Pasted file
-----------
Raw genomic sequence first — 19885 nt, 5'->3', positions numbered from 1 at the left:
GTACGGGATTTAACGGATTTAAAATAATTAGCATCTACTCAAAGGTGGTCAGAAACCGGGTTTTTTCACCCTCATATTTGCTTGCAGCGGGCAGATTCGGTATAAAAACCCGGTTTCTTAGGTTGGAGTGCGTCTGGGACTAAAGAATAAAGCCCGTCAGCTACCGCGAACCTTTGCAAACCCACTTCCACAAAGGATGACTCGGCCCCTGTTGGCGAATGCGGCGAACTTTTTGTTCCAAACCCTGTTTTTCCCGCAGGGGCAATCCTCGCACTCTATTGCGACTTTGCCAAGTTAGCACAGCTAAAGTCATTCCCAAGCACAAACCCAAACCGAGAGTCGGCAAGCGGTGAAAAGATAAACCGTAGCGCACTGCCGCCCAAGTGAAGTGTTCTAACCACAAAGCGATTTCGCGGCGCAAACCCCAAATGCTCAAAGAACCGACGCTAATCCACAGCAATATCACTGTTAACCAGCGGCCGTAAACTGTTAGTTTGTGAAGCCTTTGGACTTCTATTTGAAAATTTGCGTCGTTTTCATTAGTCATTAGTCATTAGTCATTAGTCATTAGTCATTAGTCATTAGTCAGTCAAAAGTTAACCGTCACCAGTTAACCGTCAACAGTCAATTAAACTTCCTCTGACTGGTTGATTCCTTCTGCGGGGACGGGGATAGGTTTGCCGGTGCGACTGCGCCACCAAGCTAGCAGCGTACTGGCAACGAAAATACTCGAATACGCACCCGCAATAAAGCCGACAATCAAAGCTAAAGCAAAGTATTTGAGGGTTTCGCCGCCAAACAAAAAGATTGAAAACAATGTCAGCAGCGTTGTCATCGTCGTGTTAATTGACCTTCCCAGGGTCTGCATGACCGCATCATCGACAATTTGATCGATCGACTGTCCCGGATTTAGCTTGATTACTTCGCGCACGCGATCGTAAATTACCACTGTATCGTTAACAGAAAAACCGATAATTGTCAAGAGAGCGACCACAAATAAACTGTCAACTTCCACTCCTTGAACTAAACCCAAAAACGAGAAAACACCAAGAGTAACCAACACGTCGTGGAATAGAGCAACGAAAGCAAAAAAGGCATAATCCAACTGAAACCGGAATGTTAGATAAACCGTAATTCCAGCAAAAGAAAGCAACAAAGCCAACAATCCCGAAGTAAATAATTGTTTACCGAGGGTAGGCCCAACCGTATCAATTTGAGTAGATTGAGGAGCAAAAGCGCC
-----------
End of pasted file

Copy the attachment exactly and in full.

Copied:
Raw genomic sequence first — 19885 nt, 5'->3', positions numbered from 1 at the left:
GTACGGGATTTAACGGATTTAAAATAATTAGCATCTACTCAAAGGTGGTCAGAAACCGGGTTTTTTCACCCTCATATTTGCTTGCAGCGGGCAGATTCGGTATAAAAACCCGGTTTCTTAGGTTGGAGTGCGTCTGGGACTAAAGAATAAAGCCCGTCAGCTACCGCGAACCTTTGCAAACCCACTTCCACAAAGGATGACTCGGCCCCTGTTGGCGAATGCGGCGAACTTTTTGTTCCAAACCCTGTTTTTCCCGCAGGGGCAATCCTCGCACTCTATTGCGACTTTGCCAAGTTAGCACAGCTAAAGTCATTCCCAAGCACAAACCCAAACCGAGAGTCGGCAAGCGGTGAAAAGATAAACCGTAGCGCACTGCCGCCCAAGTGAAGTGTTCTAACCACAAAGCGATTTCGCGGCGCAAACCCCAAATGCTCAAAGAACCGACGCTAATCCACAGCAATATCACTGTTAACCAGCGGCCGTAAACTGTTAGTTTGTGAAGCCTTTGGACTTCTATTTGAAAATTTGCGTCGTTTTCATTAGTCATTAGTCATTAGTCATTAGTCATTAGTCATTAGTCATTAGTCAGTCAAAAGTTAACCGTCACCAGTTAACCGTCAACAGTCAATTAAACTTCCTCTGACTGGTTGATTCCTTCTGCGGGGACGGGGATAGGTTTGCCGGTGCGACTGCGCCACCAAGCTAGCAGCGTACTGGCAACGAAAATACTCGAATACGCACCCGCAATAAAGCCGACAATCAAAGCTAAAGCAAAGTATTTGAGGGTTTCGCCGCCAAACAAAAAGATTGAAAACAATGTCAGCAGCGTTGTCATCGTCGTGTTAATTGACCTTCCCAGGGTCTGCATGACCGCATCATCGACAATTTGATCGATCGACTGTCCCGGATTTAGCTTGATTACTTCGCGCACGCGATCGTAAATTACCACTGTATCGTTAACAGAAAAACCGATAATTGTCAAGAGAGCGACCACAAATAAACTGTCAACTTCCACTCCTTGAACTAAACCCAAAAACGAGAAAACACCAAGAGTAACCAACACGTCGTGGAATAGAGCAACGAAAGCAAAAAAGGCATAATCCAACTGAAACCGGAATGTTAGATAAACCGTAATTCCAGCAAAAGAAAGCAACAAAGCCAACAATCCCGAAGTAAATAATTGTTTACCGAGGGTAGGCCCAACCGTATCAATTTGAGTAGATTGAGGAGCAAAAGCGCC